Avon and Somerset Police ‘institutionally racist’, chief constable says
Avon and Somerset Police is institutionally racist, according to the force’s chief constable.
Chief Constable Sarah Crew said she was in “no doubt” that the force was institutionally racist according to the criteria in Baroness Casey’s damning review into the Metropolitan Police.
In a statement, Ms Crew said she recognised issues around race, sexism and homophobia at the force which she said were perhaps not as stark as in other forces but “here none-the-less”.
A report in 2022 showed how officers from the force interacted differently with people from different ethnic and racial backgrounds, particularly those from black communities.
It’s been a stark reminder for policing as a whole that the need for real and profound change is essential if we’re to retain the public’s trust and confidence
Ms Crew said the force had been discussing how it could become an “anti-racist police service”, which had identified “the courageous steps” that must be taken to make this happen.
She described Baroness Casey’s review into the Met, which was published in March, as another catalyst for Avon and Somerset Police.
“It’s been a stark reminder for policing as a whole that the need for real and profound change is essential if we’re to retain the public’s trust and confidence,” Ms Crew said.
“I recognise the issues around race, sexism and homophobia at Avon and Somerset Police.
“Perhaps not as stark as we’ve seen elsewhere, but they are here none-the-less. Since the publication of the review, I’ve been encouraging conversations and debate within my organisation, more specifically around institutional racism.
“When it comes to race, I’m in no doubt that, by Baroness Casey’s criteria at least, Avon and Somerset Police is institutionally racist.”
Four tests to identify institutional racism are set out in the Casey review.
The first is that there are racists and people with racist attitudes within the organisation, with the second being that staff experience racism at work and it is routinely ignored, dismissed or not spoken about.
The third is that racism and racial bias are reinforced within system, with the fourth stating that the force under-protects and over-polices people with black heritage.
Ms Crew said: “I must accept that the definition fits.
“I think it’s likely to be true for misogyny, homophobia and disability as well, though the gaps in the data don’t give us the sense of scale, impact or certainty that we have for race.”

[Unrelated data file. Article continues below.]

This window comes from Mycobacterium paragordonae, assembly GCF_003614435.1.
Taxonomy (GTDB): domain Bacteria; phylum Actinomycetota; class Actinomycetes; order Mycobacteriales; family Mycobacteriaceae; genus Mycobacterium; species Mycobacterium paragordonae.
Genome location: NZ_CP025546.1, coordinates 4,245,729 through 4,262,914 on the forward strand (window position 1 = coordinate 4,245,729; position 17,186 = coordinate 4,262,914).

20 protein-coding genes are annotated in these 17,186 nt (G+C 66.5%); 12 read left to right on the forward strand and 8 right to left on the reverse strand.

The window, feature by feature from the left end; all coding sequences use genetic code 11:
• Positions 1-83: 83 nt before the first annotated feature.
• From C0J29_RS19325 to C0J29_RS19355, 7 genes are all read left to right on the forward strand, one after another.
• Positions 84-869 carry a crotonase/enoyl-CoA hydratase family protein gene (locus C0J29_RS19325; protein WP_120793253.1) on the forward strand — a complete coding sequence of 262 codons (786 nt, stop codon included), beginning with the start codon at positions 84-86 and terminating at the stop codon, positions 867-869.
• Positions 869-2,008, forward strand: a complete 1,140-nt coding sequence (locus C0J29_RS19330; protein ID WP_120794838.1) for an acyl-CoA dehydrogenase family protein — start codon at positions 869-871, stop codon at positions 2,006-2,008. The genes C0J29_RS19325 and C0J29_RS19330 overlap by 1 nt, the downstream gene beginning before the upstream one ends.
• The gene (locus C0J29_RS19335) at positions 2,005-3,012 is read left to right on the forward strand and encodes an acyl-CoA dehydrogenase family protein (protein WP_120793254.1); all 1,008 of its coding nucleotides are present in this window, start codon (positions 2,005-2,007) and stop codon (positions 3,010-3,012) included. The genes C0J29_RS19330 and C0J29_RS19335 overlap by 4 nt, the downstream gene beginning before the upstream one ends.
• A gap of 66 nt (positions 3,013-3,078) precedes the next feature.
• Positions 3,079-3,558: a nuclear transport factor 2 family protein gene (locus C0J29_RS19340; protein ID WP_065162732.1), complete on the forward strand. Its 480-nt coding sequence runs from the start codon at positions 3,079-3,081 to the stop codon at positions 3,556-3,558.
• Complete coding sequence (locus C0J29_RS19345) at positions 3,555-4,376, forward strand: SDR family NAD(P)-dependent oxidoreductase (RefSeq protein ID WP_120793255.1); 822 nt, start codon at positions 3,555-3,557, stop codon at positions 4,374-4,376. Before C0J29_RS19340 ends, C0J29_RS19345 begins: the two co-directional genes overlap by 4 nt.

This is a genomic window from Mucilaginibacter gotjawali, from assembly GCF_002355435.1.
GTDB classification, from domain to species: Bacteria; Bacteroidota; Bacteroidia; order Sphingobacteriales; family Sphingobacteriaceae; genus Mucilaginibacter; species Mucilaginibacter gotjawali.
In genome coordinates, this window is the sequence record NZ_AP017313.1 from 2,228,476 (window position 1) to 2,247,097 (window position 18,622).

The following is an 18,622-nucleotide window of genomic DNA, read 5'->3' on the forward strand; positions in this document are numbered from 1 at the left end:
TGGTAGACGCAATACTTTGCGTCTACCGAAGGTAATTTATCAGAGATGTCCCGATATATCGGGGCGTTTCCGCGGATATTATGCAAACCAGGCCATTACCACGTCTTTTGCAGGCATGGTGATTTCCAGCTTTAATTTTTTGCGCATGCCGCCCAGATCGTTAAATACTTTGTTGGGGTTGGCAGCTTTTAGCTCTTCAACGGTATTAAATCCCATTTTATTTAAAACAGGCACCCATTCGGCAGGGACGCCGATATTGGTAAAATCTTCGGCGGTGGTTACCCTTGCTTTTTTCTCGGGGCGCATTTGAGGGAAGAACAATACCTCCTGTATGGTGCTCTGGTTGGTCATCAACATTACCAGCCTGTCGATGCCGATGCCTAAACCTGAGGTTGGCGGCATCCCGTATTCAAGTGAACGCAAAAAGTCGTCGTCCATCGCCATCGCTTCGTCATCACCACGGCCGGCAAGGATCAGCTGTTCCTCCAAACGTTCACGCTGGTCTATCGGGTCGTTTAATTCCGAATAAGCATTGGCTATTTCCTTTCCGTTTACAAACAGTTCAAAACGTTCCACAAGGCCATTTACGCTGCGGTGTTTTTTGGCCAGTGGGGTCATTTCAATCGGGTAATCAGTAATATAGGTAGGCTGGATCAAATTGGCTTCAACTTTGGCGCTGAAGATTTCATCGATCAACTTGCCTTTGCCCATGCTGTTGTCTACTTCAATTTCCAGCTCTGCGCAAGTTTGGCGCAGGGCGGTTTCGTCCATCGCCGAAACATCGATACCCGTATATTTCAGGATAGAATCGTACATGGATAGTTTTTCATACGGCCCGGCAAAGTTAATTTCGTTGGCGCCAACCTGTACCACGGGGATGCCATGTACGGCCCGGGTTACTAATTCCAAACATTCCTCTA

She stressed she was not talking about what was in the “hearts and minds” of most people who work at the force, rather structural and institutional barriers that exist within it.
As for the few who do demonstrate attitudes and behaviours which are racist or discriminatory, we remain on a mission to root them out
Ms Crew said it was “no longer good enough” to simply not be racist, be a bystander and do nothing, which was being part of a system that disadvantaged one group of people over another.
“As for the few who do demonstrate attitudes and behaviours which are racist or discriminatory, we remain on a mission to root them out – they shouldn’t be in policing, and we don’t want them here,” she added.
Ms Crew’s comments were welcomed by campaigners but the Police Federation said it disagreed with them.
Mark Loker, chair of Avon and Somerset Police Federation, said claims of institutional racism should be “subject to robust assessment and evidence”.
“I contend that by our chief declaring Avon and Somerset as ‘institutionally racist’ this will create a false narrative and actually drive a divide between our officers and the communities this is intended to assist,” Mr Loker said.
“I fully agree that policing should be anti-racism. Racism has no place in a modern society, it is singularly divisive.”
We do not always get it right. But, in the absence of any data that supports this position and states that we are ‘institutionally racist’, this is nothing more than virtue signalling
He added: “I agree that it is no longer acceptable to be a passive bystander, to observe racist behaviour and to do nothing, but if this declaration is to promote confidence in our black and ethnic minority communities, what does it actually do?
“It does not, in my view, promote brave conversations, it in fact stunts any conversation and becomes a label, nothing more.
“We do not always get it right. But, in the absence of any data that supports this position and states that we are ‘institutionally racist’, this is nothing more than virtue signalling.”
But Dr Wanda Wyporska, chief executive of Black Equity Organisation, described Ms Crew’s comments as an important first step in the fight to dismantle structural racism.
“The admission by Sarah Crew is a welcome first step in the fight to ensure that all communities are policed fairly and that the structures that support racism, misogyny and homophobia are dismantled,” Dr Wyporska said.
Dr Wyporska called on chief constables across the country to “follow the example set by Avon and Somerset Police and Police Scotland, and admit that their forces are institutionally racist”.
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